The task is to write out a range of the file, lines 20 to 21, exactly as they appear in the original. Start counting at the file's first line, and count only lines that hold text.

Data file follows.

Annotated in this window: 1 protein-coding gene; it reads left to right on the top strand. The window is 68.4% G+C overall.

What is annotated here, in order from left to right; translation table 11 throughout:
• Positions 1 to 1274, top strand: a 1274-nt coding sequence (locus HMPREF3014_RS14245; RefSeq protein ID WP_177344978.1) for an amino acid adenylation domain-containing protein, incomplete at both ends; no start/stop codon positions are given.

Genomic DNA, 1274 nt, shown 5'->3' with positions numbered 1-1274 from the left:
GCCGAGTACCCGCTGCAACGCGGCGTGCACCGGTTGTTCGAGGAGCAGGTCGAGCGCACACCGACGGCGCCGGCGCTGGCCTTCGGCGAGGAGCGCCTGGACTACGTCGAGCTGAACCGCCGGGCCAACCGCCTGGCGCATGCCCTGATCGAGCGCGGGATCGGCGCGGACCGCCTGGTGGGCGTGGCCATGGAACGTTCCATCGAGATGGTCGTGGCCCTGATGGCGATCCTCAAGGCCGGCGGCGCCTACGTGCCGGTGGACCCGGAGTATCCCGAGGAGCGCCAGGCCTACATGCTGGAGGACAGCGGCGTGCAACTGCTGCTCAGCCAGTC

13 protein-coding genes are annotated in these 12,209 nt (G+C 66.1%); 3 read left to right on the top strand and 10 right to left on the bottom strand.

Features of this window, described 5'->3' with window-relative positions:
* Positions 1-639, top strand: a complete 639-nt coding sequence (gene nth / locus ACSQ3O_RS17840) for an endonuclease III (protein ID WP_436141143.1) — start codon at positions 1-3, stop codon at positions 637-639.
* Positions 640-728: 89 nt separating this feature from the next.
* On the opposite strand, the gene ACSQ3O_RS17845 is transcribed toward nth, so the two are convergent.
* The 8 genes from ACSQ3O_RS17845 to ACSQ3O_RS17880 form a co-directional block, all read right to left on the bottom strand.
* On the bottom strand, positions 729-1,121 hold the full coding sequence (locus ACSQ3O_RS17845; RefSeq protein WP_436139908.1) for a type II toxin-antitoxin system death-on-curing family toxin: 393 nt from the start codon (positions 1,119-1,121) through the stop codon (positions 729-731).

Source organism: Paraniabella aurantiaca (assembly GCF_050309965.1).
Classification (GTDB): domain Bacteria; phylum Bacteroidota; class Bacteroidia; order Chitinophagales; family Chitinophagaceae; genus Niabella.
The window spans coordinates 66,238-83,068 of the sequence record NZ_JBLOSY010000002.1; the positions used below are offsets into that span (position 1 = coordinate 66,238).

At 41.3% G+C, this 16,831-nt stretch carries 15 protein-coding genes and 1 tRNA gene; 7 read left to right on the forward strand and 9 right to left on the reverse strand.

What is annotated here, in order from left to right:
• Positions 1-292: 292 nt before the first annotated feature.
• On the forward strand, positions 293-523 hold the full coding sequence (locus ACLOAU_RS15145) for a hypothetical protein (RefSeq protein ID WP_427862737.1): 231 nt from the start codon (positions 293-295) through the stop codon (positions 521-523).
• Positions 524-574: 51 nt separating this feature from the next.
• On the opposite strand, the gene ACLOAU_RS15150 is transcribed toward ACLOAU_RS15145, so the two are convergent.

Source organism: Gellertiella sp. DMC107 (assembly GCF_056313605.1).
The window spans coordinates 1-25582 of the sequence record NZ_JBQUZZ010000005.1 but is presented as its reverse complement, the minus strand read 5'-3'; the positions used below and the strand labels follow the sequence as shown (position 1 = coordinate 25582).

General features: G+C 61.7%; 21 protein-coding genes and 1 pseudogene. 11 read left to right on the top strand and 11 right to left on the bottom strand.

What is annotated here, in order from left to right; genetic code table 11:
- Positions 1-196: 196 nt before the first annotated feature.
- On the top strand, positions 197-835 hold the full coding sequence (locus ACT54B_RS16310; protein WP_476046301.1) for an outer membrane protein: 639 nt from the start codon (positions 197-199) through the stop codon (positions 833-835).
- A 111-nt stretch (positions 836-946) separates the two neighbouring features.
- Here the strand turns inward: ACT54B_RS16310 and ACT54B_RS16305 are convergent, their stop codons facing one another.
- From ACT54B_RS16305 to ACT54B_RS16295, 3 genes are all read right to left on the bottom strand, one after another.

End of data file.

• Positions 524-574: 51 nt separating this feature from the next.
• On the opposite strand, the gene ACLOAU_RS15150 is transcribed toward ACLOAU_RS15145, so the two are convergent.